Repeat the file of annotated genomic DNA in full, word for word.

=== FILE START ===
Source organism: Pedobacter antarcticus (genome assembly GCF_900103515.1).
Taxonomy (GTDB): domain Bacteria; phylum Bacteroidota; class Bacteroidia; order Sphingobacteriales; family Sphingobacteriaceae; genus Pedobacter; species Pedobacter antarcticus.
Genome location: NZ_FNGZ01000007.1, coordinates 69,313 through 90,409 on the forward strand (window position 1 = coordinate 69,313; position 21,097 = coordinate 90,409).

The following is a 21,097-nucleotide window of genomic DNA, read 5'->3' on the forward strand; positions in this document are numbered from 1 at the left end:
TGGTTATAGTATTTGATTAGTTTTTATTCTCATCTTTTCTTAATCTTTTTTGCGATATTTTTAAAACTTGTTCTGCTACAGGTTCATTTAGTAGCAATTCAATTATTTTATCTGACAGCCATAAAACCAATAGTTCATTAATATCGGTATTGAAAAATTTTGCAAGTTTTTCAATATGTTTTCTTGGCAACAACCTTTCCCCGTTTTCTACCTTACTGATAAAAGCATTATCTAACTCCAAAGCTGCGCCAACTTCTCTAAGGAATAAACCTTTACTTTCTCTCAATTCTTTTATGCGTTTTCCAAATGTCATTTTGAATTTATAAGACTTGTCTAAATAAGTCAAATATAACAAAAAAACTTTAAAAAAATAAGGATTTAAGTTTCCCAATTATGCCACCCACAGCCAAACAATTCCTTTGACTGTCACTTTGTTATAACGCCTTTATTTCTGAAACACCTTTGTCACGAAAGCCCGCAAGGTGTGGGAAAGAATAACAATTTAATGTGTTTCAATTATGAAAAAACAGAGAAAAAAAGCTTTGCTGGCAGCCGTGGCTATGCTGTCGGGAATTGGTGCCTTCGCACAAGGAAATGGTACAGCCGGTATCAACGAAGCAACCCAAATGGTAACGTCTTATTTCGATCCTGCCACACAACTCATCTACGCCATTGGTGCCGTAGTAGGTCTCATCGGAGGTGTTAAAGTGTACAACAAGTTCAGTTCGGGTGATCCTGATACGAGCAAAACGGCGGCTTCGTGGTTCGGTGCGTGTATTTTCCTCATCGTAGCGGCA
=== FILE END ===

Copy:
Source organism: Pedobacter antarcticus (genome assembly GCF_900103515.1).
Taxonomy (GTDB): domain Bacteria; phylum Bacteroidota; class Bacteroidia; order Sphingobacteriales; family Sphingobacteriaceae; genus Pedobacter; species Pedobacter antarcticus.
Genome location: NZ_FNGZ01000007.1, coordinates 69,313 through 90,409 on the forward strand (window position 1 = coordinate 69,313; position 21,097 = coordinate 90,409).

The following is a 21,097-nucleotide window of genomic DNA, read 5'->3' on the forward strand; positions in this document are numbered from 1 at the left end:
TGGTTATAGTATTTGATTAGTTTTTATTCTCATCTTTTCTTAATCTTTTTTGCGATATTTTTAAAACTTGTTCTGCTACAGGTTCATTTAGTAGCAATTCAATTATTTTATCTGACAGCCATAAAACCAATAGTTCATTAATATCGGTATTGAAAAATTTTGCAAGTTTTTCAATATGTTTTCTTGGCAACAACCTTTCCCCGTTTTCTACCTTACTGATAAAAGCATTATCTAACTCCAAAGCTGCGCCAACTTCTCTAAGGAATAAACCTTTACTTTCTCTCAATTCTTTTATGCGTTTTCCAAATGTCATTTTGAATTTATAAGACTTGTCTAAATAAGTCAAATATAACAAAAAAACTTTAAAAAAATAAGGATTTAAGTTTCCCAATTATGCCACCCACAGCCAAACAATTCCTTTGACTGTCACTTTGTTATAACGCCTTTATTTCTGAAACACCTTTGTCACGAAAGCCCGCAAGGTGTGGGAAAGAATAACAATTTAATGTGTTTCAATTATGAAAAAACAGAGAAAAAAAGCTTTGCTGGCAGCCGTGGCTATGCTGTCGGGAATTGGTGCCTTCGCACAAGGAAATGGTACAGCCGGTATCAACGAAGCAACCCAAATGGTAACGTCTTATTTCGATCCTGCCACACAACTCATCTACGCCATTGGTGCCGTAGTAGGTCTCATCGGAGGTGTTAAAGTGTACAACAAGTTCAGTTCGGGTGATCCTGATACGAGCAAAACGGCGGCTTCGTGGTTCGGTGCGTGTATTTTCCTCATCGTAGCGGCA